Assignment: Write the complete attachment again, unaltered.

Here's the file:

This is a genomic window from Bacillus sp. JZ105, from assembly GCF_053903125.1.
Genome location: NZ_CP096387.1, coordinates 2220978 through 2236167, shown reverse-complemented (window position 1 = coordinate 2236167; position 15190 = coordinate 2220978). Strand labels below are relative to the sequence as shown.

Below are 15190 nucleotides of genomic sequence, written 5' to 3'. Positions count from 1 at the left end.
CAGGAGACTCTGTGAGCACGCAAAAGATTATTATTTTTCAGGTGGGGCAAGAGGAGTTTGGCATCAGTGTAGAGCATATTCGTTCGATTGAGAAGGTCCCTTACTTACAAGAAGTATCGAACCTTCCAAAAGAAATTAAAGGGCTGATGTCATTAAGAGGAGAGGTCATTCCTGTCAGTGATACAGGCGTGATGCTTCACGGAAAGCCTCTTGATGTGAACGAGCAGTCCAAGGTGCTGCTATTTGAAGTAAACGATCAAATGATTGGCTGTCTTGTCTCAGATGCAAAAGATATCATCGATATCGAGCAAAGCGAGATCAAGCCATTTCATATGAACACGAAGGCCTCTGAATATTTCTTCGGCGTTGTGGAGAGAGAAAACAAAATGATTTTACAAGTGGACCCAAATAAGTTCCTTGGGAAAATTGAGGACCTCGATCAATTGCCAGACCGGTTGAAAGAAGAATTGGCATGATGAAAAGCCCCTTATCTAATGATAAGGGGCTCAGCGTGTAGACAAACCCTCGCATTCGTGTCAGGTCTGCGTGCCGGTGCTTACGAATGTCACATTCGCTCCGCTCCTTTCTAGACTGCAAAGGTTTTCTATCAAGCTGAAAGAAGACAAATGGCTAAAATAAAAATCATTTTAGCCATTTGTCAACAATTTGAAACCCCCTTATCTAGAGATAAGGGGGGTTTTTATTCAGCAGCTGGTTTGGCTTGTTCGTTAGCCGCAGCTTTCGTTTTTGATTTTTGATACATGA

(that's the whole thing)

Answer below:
This is a genomic window from Bacillus sp. JZ105, from assembly GCF_053903125.1.
Genome location: NZ_CP096387.1, coordinates 2220978 through 2236167, shown reverse-complemented (window position 1 = coordinate 2236167; position 15190 = coordinate 2220978). Strand labels below are relative to the sequence as shown.

Below are 15190 nucleotides of genomic sequence, written 5' to 3'. Positions count from 1 at the left end.
CAGGAGACTCTGTGAGCACGCAAAAGATTATTATTTTTCAGGTGGGGCAAGAGGAGTTTGGCATCAGTGTAGAGCATATTCGTTCGATTGAGAAGGTCCCTTACTTACAAGAAGTATCGAACCTTCCAAAAGAAATTAAAGGGCTGATGTCATTAAGAGGAGAGGTCATTCCTGTCAGTGATACAGGCGTGATGCTTCACGGAAAGCCTCTTGATGTGAACGAGCAGTCCAAGGTGCTGCTATTTGAAGTAAACGATCAAATGATTGGCTGTCTTGTCTCAGATGCAAAAGATATCATCGATATCGAGCAAAGCGAGATCAAGCCATTTCATATGAACACGAAGGCCTCTGAATATTTCTTCGGCGTTGTGGAGAGAGAAAACAAAATGATTTTACAAGTGGACCCAAATAAGTTCCTTGGGAAAATTGAGGACCTCGATCAATTGCCAGACCGGTTGAAAGAAGAATTGGCATGATGAAAAGCCCCTTATCTAATGATAAGGGGCTCAGCGTGTAGACAAACCCTCGCATTCGTGTCAGGTCTGCGTGCCGGTGCTTACGAATGTCACATTCGCTCCGCTCCTTTCTAGACTGCAAAGGTTTTCTATCAAGCTGAAAGAAGACAAATGGCTAAAATAAAAATCATTTTAGCCATTTGTCAACAATTTGAAACCCCCTTATCTAGAGATAAGGGGGGTTTTTATTCAGCAGCTGGTTTGGCTTGTTCGTTAGCCGCAGCTTTCGTTTTTGATTTTTGATACATGA